Towards the end of the 1990s it seemed like there was a mad rush to produce as many derivative sci-fi action flicks as possible before the impending millennium made all of our futuristic dreams a reality and therefore no longer marketable. Andrew Niccol, the director of the absolutely appalling "In Time" seems to have spent a full week cramming in every single one of these under-budget, cliché-ridden celluloid missives in lieu of using anything resembling an actual script for his own forgettable entry into the time-honored cannon of shit.
I guess we shouldn't be surprised when the man at the helm of such classics of the near-future genre as "Gattaca" and "S1m0ne" (the first movie this iteration of the Cranky One ever professionally reviewed, by the way) serves up another half-baked helping of the worst kind of scientific clap-trap. Imagine a world where, instead of money, everyone gets paid in "time." Oh, and the Earth's citizens are all genetically programmed to die at the age of 25 if they don't get their "time fix." And everyone just agreed to this, so it makes total sense.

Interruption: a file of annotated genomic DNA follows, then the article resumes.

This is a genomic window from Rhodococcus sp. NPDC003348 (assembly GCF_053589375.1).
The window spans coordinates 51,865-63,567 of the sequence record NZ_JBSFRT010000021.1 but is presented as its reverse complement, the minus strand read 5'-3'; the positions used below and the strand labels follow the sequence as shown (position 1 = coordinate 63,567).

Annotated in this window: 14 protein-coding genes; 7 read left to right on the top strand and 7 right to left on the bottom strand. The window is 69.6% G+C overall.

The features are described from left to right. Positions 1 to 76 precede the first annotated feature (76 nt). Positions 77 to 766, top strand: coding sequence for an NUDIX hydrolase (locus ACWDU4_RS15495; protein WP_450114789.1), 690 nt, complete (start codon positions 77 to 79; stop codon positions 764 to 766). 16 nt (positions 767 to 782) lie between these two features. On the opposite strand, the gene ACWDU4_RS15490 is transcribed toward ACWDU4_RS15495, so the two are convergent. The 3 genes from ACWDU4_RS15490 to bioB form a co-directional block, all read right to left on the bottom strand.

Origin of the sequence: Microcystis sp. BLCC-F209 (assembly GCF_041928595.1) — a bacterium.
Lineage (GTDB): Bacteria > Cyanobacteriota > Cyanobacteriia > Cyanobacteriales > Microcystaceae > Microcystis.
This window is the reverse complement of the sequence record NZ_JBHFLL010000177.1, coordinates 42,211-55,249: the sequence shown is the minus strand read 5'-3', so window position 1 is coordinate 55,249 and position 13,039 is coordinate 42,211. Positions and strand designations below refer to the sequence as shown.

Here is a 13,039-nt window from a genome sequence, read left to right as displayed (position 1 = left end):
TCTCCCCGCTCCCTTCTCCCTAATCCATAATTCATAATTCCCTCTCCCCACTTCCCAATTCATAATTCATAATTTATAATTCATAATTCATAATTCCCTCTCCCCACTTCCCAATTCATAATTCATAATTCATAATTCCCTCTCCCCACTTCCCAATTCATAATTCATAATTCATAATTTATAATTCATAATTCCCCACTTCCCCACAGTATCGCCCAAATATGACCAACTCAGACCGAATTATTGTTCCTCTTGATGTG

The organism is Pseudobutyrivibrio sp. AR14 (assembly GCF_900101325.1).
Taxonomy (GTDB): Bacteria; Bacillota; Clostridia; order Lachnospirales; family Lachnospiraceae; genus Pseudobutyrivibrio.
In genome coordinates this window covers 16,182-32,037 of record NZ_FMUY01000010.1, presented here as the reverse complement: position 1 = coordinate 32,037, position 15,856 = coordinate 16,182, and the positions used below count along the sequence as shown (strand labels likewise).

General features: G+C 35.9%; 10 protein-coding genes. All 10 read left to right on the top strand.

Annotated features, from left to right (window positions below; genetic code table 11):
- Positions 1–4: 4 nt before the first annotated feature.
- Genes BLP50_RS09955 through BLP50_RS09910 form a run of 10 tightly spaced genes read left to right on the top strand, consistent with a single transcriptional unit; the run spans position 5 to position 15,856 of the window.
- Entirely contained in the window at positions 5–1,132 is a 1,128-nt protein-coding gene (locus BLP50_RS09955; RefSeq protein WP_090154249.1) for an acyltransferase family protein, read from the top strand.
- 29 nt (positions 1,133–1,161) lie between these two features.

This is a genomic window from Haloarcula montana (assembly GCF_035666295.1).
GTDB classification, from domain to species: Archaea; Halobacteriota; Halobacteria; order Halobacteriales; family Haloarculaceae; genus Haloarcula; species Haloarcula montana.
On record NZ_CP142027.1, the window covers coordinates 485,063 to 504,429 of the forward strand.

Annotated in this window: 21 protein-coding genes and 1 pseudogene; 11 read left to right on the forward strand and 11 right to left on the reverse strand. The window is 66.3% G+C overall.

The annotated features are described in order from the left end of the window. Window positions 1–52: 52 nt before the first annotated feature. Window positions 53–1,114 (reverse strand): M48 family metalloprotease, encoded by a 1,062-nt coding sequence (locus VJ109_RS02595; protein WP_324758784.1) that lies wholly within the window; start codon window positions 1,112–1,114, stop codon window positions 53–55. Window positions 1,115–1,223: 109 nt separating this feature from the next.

Forget the disturbing scenes between star Justin Timberlake and his mother (played with inappropriate levels of hotness by Olivia Wilde). Divert your attention from the fact that everyone in the future drives a 60's muscle car whose electric engines feature roaring V8 soundtracks. And ignore the concept that somehow the world economy is somehow able to avoid teetering on the edge of insolvency as billions of people get through the day with just a few hours of lifespan left written on the convenient, Casio-inspired digital clocks flashing across their forearms.
Forget all of that because "In Time" nothing more than a heavy-handed morality tale that bludgeons us over the head with the by-now tired refrain that RICH PEOPLE exploit POOR PEOPLE and that the MEGA RICH NEED TO BE EATEN before they escape to Mars in their opulent space-yachts. "In Time" is the kind of movie the 99 percent would have made if they weren't busy moving through the fourth year of a 10-year anthropology independent study program at their local liberal arts college. Or camping out on Wall Street. Or whatever it is that poor people do, Mr. Cranky doesn't know. What Mr. Cranky DOES know is that no one is interested in transparent sci-fi allegories that don't involve Charlton Heston shaking his fist at some damn dirty ape.
If I had only a few hours to live, would I waste it by watching Amanda Seyfried in a miniskirt while she robs "time banks" and acts sullen? No, I would almost certainly slip in my DVD of "Chloe" and watch her own personal cookie cradle get robbed au naturel instead. But your mileage may vary.
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